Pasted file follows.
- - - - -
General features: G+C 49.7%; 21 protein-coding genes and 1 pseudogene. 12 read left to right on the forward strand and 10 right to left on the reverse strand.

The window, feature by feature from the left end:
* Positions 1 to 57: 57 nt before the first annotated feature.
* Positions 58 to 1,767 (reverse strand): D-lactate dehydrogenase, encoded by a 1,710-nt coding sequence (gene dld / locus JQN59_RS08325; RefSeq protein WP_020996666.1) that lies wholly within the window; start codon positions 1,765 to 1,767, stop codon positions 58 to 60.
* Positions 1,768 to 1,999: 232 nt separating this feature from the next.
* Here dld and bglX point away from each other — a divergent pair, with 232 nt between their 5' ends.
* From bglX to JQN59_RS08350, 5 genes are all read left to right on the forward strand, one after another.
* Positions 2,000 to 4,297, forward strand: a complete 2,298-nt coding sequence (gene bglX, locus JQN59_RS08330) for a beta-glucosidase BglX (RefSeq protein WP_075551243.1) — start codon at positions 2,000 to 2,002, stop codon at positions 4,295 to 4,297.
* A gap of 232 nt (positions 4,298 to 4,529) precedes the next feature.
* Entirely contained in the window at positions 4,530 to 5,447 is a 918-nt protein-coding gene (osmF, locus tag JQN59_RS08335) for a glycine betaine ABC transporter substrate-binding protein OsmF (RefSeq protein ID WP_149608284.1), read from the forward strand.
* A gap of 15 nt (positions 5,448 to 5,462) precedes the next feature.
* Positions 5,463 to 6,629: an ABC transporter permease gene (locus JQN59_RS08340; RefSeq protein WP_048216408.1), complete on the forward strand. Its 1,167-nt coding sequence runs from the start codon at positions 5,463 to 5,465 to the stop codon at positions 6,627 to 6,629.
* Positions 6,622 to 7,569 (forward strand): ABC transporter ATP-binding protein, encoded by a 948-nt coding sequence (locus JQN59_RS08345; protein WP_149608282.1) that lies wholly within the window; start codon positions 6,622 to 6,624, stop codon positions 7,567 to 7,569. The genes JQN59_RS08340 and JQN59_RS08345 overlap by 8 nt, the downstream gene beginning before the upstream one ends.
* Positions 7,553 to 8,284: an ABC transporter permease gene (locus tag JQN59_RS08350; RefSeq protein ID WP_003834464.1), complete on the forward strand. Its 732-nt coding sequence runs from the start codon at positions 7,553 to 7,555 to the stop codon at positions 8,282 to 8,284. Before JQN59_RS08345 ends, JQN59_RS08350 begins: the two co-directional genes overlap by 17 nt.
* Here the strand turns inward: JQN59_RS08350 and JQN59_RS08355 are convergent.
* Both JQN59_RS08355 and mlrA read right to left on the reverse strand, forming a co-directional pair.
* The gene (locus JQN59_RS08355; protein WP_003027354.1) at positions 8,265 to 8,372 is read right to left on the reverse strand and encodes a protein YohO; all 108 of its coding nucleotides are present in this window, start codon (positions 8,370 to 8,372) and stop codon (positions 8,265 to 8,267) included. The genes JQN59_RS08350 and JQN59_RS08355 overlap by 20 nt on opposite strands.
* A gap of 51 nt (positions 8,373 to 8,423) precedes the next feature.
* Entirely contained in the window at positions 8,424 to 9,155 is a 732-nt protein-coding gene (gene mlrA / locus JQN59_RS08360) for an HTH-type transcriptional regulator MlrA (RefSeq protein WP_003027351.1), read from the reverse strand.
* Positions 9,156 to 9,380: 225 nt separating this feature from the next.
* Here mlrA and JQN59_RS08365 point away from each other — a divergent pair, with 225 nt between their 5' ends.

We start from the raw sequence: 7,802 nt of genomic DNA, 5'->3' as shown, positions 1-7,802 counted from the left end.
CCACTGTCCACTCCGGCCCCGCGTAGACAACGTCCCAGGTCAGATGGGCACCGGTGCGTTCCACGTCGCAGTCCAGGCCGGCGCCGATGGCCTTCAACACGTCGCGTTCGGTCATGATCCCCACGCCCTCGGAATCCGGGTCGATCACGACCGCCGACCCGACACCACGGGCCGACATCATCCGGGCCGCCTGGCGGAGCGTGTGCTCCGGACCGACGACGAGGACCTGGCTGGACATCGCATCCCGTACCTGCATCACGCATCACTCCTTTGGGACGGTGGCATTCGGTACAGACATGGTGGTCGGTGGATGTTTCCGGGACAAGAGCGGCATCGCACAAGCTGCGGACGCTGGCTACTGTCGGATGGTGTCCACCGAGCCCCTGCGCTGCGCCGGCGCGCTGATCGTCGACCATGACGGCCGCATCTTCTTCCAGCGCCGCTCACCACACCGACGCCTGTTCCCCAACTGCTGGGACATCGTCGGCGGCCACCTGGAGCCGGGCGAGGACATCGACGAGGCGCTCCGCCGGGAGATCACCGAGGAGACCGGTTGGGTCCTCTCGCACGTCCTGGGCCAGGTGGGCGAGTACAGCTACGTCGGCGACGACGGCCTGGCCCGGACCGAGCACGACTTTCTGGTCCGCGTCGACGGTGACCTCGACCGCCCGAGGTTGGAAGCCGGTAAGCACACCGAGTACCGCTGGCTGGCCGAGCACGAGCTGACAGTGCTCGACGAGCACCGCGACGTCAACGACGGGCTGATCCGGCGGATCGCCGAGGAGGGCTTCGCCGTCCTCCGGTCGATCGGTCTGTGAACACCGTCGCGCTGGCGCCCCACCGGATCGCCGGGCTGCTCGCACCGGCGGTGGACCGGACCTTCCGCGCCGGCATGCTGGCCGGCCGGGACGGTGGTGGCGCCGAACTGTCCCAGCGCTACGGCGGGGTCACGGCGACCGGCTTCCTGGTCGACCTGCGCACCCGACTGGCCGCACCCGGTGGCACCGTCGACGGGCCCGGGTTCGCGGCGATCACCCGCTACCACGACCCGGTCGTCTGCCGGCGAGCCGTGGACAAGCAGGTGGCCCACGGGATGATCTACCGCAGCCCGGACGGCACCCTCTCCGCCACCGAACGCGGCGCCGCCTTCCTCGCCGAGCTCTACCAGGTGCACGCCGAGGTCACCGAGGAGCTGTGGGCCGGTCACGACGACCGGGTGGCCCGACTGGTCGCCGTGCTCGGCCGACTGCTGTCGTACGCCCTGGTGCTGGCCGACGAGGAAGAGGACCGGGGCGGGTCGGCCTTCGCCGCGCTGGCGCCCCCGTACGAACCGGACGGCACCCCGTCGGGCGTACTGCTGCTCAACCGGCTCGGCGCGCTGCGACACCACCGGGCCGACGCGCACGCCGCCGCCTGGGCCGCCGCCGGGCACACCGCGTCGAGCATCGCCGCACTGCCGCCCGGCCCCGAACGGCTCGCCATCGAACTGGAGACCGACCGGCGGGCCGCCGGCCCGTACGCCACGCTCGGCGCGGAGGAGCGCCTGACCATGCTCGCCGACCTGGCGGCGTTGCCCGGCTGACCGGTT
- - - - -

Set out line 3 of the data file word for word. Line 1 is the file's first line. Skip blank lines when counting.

* Positions 1 to 57: 57 nt before the first annotated feature.